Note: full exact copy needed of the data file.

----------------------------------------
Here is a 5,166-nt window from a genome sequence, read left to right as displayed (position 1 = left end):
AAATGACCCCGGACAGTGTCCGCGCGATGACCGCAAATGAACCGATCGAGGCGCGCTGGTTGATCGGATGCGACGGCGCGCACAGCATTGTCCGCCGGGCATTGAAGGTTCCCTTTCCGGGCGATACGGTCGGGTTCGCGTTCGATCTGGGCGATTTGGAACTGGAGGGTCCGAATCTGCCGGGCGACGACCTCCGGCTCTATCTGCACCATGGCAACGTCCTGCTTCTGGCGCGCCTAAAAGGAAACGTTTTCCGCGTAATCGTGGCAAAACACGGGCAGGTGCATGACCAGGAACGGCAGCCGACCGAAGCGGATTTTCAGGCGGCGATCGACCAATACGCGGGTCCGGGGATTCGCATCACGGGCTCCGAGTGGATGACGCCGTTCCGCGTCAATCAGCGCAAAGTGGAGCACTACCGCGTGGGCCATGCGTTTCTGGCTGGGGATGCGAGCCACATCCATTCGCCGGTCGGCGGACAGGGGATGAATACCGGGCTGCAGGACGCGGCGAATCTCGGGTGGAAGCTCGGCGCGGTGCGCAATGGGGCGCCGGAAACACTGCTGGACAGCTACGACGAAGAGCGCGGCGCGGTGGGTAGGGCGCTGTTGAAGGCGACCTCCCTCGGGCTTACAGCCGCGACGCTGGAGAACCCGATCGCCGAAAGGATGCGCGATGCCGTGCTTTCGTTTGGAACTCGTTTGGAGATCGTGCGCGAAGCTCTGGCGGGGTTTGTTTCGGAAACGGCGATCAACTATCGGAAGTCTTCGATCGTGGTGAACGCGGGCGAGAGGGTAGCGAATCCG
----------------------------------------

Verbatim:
Here is a 5,166-nt window from a genome sequence, read left to right as displayed (position 1 = left end):
AAATGACCCCGGACAGTGTCCGCGCGATGACCGCAAATGAACCGATCGAGGCGCGCTGGTTGATCGGATGCGACGGCGCGCACAGCATTGTCCGCCGGGCATTGAAGGTTCCCTTTCCGGGCGATACGGTCGGGTTCGCGTTCGATCTGGGCGATTTGGAACTGGAGGGTCCGAATCTGCCGGGCGACGACCTCCGGCTCTATCTGCACCATGGCAACGTCCTGCTTCTGGCGCGCCTAAAAGGAAACGTTTTCCGCGTAATCGTGGCAAAACACGGGCAGGTGCATGACCAGGAACGGCAGCCGACCGAAGCGGATTTTCAGGCGGCGATCGACCAATACGCGGGTCCGGGGATTCGCATCACGGGCTCCGAGTGGATGACGCCGTTCCGCGTCAATCAGCGCAAAGTGGAGCACTACCGCGTGGGCCATGCGTTTCTGGCTGGGGATGCGAGCCACATCCATTCGCCGGTCGGCGGACAGGGGATGAATACCGGGCTGCAGGACGCGGCGAATCTCGGGTGGAAGCTCGGCGCGGTGCGCAATGGGGCGCCGGAAACACTGCTGGACAGCTACGACGAAGAGCGCGGCGCGGTGGGTAGGGCGCTGTTGAAGGCGACCTCCCTCGGGCTTACAGCCGCGACGCTGGAGAACCCGATCGCCGAAAGGATGCGCGATGCCGTGCTTTCGTTTGGAACTCGTTTGGAGATCGTGCGCGAAGCTCTGGCGGGGTTTGTTTCGGAAACGGCGATCAACTATCGGAAGTCTTCGATCGTGGTGAACGCGGGCGAGAGGGTAGCGAATCCG